User-Defined Procedures and Functions
Most VBA macros consist of a single procedure. However, VBA lets you create additional procedures and functions that you can call from within the macro's main procedure. Procedures and functions are useful when you have a series of VBA commands or a complex calculation that you need to call on several times in a macro. By placing these commands in a procedure or function, you can code them once and call on them as many times as needed.
To create a procedure, use a Sub/End Sub command pair outside the Sub/ End Sub command pair for the macro's main procedure. The statements that make up the procedure go between the Sub and End Sub commands, and the Sub command supplies the name of the procedure and any arguments that are passed to the subroutine. For example:
Sub SayHello BeepMsg "Hello World!" End Sub Sub BeepMsg(Message As String) Beep MsgBox Message End Sub
In this example, the BeepMsg procedure displays a message and sounds a tone to get the user's attention. In the macro's main procedure (named SayHello), you can use BeepMsg as though it were a built-in VBA command.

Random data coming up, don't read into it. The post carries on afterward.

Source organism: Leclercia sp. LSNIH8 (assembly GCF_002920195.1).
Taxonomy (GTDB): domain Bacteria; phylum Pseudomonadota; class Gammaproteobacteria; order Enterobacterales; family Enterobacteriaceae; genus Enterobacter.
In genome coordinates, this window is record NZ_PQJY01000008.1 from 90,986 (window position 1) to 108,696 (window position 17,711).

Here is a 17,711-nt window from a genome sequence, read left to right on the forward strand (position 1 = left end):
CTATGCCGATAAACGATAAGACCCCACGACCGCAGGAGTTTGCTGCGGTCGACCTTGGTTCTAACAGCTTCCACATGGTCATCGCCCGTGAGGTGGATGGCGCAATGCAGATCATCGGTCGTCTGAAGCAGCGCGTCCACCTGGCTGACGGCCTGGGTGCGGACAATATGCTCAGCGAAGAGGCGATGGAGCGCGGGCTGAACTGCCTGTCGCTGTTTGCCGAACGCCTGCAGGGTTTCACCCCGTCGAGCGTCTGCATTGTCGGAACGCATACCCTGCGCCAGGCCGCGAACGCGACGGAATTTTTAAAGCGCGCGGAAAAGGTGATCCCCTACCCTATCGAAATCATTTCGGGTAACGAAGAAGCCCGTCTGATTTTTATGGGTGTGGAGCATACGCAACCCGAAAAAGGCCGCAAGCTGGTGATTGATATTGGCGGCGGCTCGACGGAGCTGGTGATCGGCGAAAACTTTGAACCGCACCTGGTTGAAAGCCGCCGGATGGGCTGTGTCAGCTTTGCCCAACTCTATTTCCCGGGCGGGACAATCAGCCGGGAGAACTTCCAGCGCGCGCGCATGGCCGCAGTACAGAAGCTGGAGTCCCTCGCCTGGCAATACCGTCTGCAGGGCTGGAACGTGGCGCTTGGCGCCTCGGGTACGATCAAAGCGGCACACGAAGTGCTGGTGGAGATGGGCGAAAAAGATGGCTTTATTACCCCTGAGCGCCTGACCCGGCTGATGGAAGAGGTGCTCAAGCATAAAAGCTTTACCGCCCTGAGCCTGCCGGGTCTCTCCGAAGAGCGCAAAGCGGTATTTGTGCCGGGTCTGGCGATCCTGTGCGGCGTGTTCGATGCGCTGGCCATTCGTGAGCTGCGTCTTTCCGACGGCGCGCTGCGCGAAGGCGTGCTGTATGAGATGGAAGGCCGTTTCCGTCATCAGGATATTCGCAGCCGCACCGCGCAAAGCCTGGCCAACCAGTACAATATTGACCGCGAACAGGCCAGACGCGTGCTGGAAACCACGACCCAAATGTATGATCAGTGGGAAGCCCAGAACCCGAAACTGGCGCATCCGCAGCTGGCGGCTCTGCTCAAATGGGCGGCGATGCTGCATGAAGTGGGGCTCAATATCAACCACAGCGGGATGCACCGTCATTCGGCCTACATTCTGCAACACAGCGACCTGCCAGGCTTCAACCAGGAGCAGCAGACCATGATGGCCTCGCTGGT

A function is similar to a subroutine, with one crucial difference: A function returns a value. Here's an example:
Sub GetAnAnswer If GetYesNo("Yes, or no?") Then BeepMsg "You said yes." Else BeepMsg "You said no." End If End Sub Sub BeepMsg(Message As String) Beep MsgBox Message End Sub
Function GetYesNo(Message As String) As Boolean If MsgBox(Message, vbYesNo) = vbYes Then GetYesNo = True Else GetYesNo = False End If End Function
In this example, the GetYesNo function uses a MsgBox function to display a message box with Yes and No buttons. The return value from the MsgBox function determines which button the user pressed, and the return value of the GetYesNo function is set to True if the user clicked Yes or False if the user clicked No. Back in the Main routine, the GetYesNo function is used in an If statement to display You said yes if the user clicks Yes or You said no if the user clicks No.
In this tutorial:
- Programming with VBA
- Basic Structure of VBA Macros
- Understanding the Basic Elements of VBA
- Working with Variables and Data
- Using static variables
- Using Strings
- Of Objects, Properties, and Methods
- Getting to know the object model
- Using the With statement
- Controlling Your Programs
- The ElseIf structure
- For/Next Loops
- User Input and Output
- User-Defined Procedures and Functions